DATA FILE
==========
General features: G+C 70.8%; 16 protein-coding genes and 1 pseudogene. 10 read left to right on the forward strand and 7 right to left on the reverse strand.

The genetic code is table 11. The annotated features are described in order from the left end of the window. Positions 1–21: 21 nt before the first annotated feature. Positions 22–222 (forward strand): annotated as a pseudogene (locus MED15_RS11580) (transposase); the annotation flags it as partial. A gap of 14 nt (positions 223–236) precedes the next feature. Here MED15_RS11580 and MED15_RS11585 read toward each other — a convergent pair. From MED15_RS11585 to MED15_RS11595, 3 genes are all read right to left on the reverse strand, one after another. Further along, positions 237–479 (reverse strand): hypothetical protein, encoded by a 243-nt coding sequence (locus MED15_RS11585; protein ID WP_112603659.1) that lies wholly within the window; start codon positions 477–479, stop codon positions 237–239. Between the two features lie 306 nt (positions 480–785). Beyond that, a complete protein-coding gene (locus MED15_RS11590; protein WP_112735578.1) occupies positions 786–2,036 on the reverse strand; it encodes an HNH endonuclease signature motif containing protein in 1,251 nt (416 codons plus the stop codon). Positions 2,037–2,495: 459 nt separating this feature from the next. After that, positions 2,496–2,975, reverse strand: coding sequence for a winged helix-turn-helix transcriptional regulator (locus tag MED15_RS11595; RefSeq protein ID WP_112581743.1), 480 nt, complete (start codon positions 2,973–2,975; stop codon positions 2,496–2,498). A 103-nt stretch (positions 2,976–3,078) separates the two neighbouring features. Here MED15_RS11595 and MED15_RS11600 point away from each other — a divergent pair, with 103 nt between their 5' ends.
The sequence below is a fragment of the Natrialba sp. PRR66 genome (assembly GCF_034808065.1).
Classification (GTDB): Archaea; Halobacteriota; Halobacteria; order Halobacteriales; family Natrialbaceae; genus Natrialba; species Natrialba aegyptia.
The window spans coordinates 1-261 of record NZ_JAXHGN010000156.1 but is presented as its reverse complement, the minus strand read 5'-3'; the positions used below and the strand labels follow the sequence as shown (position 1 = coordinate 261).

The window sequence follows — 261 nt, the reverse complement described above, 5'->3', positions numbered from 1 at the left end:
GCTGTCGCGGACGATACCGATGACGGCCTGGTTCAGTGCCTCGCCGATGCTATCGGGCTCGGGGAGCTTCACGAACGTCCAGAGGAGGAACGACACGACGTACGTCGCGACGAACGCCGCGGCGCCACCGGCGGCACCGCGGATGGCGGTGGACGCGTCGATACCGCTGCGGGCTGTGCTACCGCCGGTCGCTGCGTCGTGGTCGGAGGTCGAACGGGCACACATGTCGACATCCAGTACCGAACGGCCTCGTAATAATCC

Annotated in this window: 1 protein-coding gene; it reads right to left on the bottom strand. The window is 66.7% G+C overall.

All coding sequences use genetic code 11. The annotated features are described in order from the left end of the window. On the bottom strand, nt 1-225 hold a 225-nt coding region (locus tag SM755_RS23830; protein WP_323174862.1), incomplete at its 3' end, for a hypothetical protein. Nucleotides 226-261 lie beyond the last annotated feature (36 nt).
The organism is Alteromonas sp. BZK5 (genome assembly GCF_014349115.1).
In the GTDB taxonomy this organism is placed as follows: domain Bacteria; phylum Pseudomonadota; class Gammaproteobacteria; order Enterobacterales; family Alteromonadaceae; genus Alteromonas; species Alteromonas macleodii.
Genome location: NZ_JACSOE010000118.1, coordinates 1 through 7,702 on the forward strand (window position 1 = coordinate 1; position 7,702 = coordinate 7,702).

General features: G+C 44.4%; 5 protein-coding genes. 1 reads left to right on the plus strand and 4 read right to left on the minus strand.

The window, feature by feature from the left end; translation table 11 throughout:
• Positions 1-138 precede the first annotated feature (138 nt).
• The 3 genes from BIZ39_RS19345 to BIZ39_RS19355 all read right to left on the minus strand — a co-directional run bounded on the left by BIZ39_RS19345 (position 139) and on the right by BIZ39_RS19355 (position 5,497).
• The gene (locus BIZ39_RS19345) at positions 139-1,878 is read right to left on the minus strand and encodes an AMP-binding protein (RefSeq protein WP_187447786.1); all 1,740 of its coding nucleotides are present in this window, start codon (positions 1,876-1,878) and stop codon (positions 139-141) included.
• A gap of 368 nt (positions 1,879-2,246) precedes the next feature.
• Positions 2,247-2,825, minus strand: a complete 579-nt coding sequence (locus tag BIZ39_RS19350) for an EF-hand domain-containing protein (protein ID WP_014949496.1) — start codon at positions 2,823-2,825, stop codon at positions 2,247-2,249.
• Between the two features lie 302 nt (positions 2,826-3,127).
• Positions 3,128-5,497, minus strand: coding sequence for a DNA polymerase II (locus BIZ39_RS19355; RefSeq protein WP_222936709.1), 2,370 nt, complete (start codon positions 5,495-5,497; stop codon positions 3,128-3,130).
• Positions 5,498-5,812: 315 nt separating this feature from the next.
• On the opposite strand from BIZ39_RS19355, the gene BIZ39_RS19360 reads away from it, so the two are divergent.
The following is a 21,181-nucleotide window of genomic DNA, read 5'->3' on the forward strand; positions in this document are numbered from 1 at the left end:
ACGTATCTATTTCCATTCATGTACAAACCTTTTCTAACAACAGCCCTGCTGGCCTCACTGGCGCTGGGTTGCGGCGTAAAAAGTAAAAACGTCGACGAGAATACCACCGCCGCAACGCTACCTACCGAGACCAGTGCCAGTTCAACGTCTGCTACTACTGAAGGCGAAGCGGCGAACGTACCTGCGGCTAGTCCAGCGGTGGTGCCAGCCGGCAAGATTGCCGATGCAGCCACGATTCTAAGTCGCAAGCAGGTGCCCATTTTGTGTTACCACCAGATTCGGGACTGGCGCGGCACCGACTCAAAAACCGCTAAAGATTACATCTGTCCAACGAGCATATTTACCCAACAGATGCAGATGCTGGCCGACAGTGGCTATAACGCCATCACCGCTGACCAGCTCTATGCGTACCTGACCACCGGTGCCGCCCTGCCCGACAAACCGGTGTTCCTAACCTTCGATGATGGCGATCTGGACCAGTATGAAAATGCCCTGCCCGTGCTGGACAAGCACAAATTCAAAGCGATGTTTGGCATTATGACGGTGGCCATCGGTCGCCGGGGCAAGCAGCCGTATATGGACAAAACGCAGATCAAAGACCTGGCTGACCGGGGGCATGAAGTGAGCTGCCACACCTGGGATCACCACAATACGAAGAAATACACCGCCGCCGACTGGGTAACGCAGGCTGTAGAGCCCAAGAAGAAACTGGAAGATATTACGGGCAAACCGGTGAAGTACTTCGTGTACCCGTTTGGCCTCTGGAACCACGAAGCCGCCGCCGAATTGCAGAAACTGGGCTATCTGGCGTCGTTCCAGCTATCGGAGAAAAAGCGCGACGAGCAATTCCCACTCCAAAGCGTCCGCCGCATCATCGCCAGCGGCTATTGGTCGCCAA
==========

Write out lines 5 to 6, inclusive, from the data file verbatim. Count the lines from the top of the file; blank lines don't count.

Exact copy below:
The window spans coordinates 1-261 of record NZ_JAXHGN010000156.1 but is presented as its reverse complement, the minus strand read 5'-3'; the positions used below and the strand labels follow the sequence as shown (position 1 = coordinate 261).

The window sequence follows — 261 nt, the reverse complement described above, 5'->3', positions numbered from 1 at the left end: